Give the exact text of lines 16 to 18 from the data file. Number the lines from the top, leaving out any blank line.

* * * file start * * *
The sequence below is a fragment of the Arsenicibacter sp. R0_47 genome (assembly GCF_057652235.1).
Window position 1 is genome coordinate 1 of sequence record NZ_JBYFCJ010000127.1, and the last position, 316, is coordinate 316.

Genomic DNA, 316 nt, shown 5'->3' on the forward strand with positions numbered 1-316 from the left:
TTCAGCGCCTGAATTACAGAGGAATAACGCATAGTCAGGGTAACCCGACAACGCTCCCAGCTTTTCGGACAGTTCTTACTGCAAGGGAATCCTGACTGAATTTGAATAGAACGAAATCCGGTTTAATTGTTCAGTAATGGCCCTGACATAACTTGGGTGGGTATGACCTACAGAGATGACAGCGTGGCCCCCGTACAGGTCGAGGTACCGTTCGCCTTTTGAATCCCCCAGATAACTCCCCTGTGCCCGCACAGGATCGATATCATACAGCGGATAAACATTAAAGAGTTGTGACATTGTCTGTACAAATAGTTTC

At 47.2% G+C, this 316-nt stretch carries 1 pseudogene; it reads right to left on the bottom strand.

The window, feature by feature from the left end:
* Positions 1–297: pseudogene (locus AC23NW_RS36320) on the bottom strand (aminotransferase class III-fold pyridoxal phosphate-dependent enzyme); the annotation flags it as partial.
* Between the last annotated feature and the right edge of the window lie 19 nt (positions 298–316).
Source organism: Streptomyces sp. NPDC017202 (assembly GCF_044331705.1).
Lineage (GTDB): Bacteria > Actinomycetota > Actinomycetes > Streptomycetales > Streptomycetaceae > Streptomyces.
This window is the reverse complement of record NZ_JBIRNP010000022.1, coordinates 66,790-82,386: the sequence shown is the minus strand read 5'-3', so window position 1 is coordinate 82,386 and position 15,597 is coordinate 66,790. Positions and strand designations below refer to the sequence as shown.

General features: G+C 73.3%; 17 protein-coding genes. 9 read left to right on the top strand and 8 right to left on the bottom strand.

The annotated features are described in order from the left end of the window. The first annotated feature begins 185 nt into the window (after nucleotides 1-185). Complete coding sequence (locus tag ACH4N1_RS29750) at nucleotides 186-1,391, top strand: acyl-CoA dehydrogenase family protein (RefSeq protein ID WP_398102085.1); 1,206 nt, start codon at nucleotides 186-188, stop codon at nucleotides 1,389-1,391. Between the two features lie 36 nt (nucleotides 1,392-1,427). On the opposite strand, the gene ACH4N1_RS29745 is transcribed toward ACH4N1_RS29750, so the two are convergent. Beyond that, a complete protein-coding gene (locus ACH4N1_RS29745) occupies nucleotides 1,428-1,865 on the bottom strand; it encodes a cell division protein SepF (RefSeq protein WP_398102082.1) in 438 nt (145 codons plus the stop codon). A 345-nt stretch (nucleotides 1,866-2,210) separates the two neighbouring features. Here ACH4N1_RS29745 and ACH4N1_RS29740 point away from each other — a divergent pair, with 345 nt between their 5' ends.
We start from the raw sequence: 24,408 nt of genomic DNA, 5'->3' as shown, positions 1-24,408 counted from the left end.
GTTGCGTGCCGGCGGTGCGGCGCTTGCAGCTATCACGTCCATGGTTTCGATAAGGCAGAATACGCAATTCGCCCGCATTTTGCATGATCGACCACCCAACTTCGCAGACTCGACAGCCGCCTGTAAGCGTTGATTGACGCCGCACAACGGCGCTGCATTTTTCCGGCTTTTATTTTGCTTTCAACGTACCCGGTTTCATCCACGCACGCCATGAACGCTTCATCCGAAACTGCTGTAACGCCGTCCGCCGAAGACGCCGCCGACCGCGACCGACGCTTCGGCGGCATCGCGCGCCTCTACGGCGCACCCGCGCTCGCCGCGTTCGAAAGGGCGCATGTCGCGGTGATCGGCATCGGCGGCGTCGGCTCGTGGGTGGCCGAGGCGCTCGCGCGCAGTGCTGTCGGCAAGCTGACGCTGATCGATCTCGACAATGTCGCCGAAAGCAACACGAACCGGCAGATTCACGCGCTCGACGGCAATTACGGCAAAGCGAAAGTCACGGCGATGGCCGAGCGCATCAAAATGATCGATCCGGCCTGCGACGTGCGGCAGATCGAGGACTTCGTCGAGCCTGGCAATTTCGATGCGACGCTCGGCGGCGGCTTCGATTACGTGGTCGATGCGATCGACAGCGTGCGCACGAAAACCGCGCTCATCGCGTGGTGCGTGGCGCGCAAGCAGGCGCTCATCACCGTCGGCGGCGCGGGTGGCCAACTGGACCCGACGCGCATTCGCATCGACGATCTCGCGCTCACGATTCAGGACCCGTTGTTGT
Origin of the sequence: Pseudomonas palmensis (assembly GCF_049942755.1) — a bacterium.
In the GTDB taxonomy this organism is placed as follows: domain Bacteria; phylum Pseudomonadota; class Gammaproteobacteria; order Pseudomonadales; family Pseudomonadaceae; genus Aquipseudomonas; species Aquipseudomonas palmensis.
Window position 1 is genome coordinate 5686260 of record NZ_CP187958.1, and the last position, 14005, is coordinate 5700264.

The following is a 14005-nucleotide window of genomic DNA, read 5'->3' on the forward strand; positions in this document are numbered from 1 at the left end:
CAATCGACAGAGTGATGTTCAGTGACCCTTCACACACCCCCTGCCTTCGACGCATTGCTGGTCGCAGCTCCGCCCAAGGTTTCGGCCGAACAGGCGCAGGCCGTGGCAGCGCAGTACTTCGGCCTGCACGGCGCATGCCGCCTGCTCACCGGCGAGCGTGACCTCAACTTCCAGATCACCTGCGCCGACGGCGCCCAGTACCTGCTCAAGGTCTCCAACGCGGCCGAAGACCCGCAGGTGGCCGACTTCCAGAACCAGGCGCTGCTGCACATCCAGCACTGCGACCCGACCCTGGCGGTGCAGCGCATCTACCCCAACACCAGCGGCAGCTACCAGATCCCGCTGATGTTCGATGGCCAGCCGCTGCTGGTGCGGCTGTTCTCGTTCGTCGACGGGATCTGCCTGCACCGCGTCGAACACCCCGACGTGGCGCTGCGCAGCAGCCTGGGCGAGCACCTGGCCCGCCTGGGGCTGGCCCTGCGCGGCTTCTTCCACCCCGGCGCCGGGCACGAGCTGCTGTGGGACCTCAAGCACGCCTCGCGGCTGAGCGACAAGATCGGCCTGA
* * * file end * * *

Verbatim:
Origin of the sequence: Pseudomonas palmensis (assembly GCF_049942755.1) — a bacterium.
In the GTDB taxonomy this organism is placed as follows: domain Bacteria; phylum Pseudomonadota; class Gammaproteobacteria; order Pseudomonadales; family Pseudomonadaceae; genus Aquipseudomonas; species Aquipseudomonas palmensis.
Window position 1 is genome coordinate 5686260 of record NZ_CP187958.1, and the last position, 14005, is coordinate 5700264.